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With more streaming than screening, the Sundance Film Festival is looking to virtual panels and forums to generate audience moments and momentum for its upcoming pandemic-era 2021 edition.
In place of red carpets and screaming paparazzi, Sundance festival director Tabitha Jackson will host a half-hour “Opening Night Welcome” on Jan. 28 via her event’s bespoke digital platform. And as it looks to generate buzz for film premieres, Sundance is planning star-driven Cinema Cafe’ programming to feature appearances by first-time directors Rebecca Hall, Robin Wright and Ahmir “Questlove” Thompson; Shaka King, who is bringing Judas and the Black Messiah to the festival; and actors Sonia Manzano and Rita Moreno, among others.
The latest online innovations follow Sundance unveiling plans for an online hub and U.S. industry theater partnerships to carry off a novel coronavirus-era indie film showcase to run from Jan. 28 to Feb. 3. All Sundance talks and events will be free to view globally, with viewers signing up for an account at Festival.Sundance.org for access.
Also this year, the “Sundance Dailies” segments will stream at 9 a.m. each morning from Jan. 29 to Feb. 2, with festival director Jackson and guests like Mexican actor Eugenio Derbez, Ed Helms, Rebecca Hall, Zoe Lister-Jones and Daryl Wein helping to bring Sundance’s shortened seven-day run and largely online festival experience to a global audience.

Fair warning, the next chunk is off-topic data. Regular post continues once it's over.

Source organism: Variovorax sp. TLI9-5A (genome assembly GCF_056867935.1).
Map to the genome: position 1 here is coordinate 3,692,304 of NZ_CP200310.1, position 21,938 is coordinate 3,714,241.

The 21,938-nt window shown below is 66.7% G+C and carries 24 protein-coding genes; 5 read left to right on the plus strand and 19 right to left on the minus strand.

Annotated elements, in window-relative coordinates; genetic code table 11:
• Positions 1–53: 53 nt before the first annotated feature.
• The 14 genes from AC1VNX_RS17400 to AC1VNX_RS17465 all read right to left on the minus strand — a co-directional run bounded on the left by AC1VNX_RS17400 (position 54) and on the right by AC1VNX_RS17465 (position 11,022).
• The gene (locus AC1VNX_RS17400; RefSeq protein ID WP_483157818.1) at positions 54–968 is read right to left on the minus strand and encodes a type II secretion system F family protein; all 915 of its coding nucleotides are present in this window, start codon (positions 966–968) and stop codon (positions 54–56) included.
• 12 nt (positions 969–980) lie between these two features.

Sundance will also go beyond film to “The Big Conversation,” where artists will discuss topical issues around art and culture, including B. Ruby Rich hosting a panel on Queer cinema that includes Gregg Araki, Lisa Cholodenko and Silas Howard.
Contagion writer Scott Z. Burns and retired NASA astronaut Leland Melvin will discuss the importance of scientific collaboration via film and TV. I Am Not Your Negro director Raoul Peck will join Sundance topper Jackson in a conversation about white supremacy, history, creative expression and his upcoming work Exterminate All the Brutes, which probes 600 years of historical genocides.
Sundance’s dependence on virtual worlds comes as it gets set to mostly stream 73 feature-length movies and additional short films on a festival-built digital platform, a departure from past years when Sundance attendees moved on the ground among theaters in Park City to take in premieres, events and talks.
This year, Sundance will host a virtual panel on storytelling by Black filmmakers, and an evening of performance and conversation that celebrates women and includes appearances by singer-songwriter Soko, actors Marlee Matlin and Rita Moreno, director Siân Heder, poet Apiorkor and Alvin Ailey American Dance Theater artistic director emerita Judith Jamison.
The festival has also reimagined its Park City setting with virtual Main Street venues for its online audience, and the Artist Lounge will offer online special events for filmmakers and independent storytellers, again with free access for viewers.
Sundance will close with a live-streamed awards night on Feb. 2, and a concluding “It’s A Wrap” session on the following morning.
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